Ridge Augmentation – Builds up bone height and width to prepare the jawbone for Implants.
Sinus Augmentation – The maxillary sinuses are behind your cheeks and on top of the upper teeth. Sinuses are large air spaces in the upper jaw that help to lighten the skull. Some of the roots of the natural upper teeth extend up into the maxillary sinuses.
The sinus graft makes it possible for many patients to have dental implants when years ago there was no other option other than wearing loose dentures.
When back teeth in the upper jaw are removed, bone shrinkage and expansion of the sinus cavity may result in an insufficient amount of bone to place implants. There are several different procedures used to restore the lost bone. These are both accomplished at our office:
Vertical Sinus Augmentation
When there is some remaining bone available, techniques have been developed to push up the existing bone. This has the effect of raising the sinus back to the position it had when the rear teeth were present. The voids left by moving the bone upward are filled with bone grafting materials. Implants are placed at the same time or four to six months later.
Lateral Sinus Augmentation
When there is minimal bone available this procedure allows for the maximum amount of bone regeneration. A window is created in the side of the existing jawbone which exposes the sinus membrane. The membrane is then elevated to provide room for the bone graft. Implants are placed immediately or six to nine months later.
What Is Involved in Getting Dental Implants?
There are four phases to implant treatment. They are:
- Implant placement
- Implant uncovering
- Prosthetic phase (providing replacement teeth)
- Maintenance phase
Phase I – Implant Placement
The implants are placed within your jawbone. This is an in-office procedure utilizing local (Novocain) anesthetic. Often, oral sedation is used to provide additional relaxation for the patient. A board-certified anesthesiologist is available for those patients wishing IV sedation. For the first three to six months following surgery, the implants are usually submerged beneath the surface of the gums and are not visible. Occasionally, they are left exposed, flush with the gumline. Over this period of time, the bone is essentially hardening (called osseointegration) around the implant. You should be able to wear temporary replacement teeth and if necessary, eat a softer diet. Most patients return to normal activity the next day if they follow the detailed directions. Comfort medications and antibiotics are prescribed.
Phase 2 – Implant Exposure (not always necessary)
If the implants are submerged, a second procedure will be needed to expose the implant after it has fused or integrated with the bone. With a relatively minor procedure, Dr. Cole and Dr. Sharp will uncover the implants and attach a small healing collar. This allows the gum to form around the implant. You will still be able to wear a temporary appliance after this procedure. If the implant was not submerged, the prosthetic phase (Phase 3) can begin once osseointegration is complete.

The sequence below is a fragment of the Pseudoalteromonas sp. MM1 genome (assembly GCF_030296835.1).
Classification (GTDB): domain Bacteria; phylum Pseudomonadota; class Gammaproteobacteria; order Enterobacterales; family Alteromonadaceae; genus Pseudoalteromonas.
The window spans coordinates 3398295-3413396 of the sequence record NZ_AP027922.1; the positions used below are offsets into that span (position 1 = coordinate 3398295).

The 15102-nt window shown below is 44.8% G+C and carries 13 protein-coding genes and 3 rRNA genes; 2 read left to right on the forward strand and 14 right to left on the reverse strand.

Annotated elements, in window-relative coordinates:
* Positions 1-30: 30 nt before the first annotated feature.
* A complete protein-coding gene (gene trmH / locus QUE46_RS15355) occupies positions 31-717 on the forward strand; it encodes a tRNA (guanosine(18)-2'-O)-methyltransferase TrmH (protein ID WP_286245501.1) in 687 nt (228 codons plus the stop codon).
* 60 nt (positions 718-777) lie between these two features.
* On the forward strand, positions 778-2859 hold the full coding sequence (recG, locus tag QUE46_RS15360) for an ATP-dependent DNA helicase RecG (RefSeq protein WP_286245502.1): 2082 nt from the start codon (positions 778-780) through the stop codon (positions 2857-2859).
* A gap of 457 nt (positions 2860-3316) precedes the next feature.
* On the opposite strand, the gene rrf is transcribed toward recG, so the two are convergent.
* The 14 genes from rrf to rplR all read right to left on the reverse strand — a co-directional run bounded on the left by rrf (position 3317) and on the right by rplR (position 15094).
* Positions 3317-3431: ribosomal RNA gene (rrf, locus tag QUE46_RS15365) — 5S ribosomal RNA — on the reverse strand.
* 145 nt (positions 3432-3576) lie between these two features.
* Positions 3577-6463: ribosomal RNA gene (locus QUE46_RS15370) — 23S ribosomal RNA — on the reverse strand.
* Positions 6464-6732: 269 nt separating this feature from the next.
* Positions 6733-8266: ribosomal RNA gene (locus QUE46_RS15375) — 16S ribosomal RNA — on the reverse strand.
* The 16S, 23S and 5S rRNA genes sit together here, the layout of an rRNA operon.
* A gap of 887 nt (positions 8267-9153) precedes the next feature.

At times, a single tooth can be completely replaced with five total visits in only 12-14 weeks.
Phase 3 – Implant Prosthetics (providing replacement teeth)
After four to six weeks for the tissue to mature, your restorative dentist will be able to start making your new teeth. Impressions and measurements will be taken to allow the dental laboratory to precisely fabricate the necessary components. The posts (also known as abutments) are then connected to the implants. The actual replacement teeth are then cemented or screwed into the posts. In other cases, the implants are used with attachments or bars to stabilize and retain full dentures.
Phase 4 – Maintenance
Just like natural teeth or the finest automobile, dental implants need ongoing maintenance if you are to realize their full benefit over many decades. This will include proper care at home as well as professional maintenance. Dr. Cole and Dr. Sharp will work closely with your dentist to custom tailor your maintenance program to your specific needs.
Immediate Restoration Implants
In certain circumstances, implants can be placed and temporary replacement teeth can be provided the same day. With very precise communication and coordination with your restorative dentist, Dr. Cole and Dr. Sharp will place the implants and your dentist will restore them the same day with either temporary caps (crowns) or removable dentures. At times, we extract the teeth, place the implants and restore them all within a few hours! Dr. Cole and Dr. Sharp will discuss if you are a candidate for this procedure.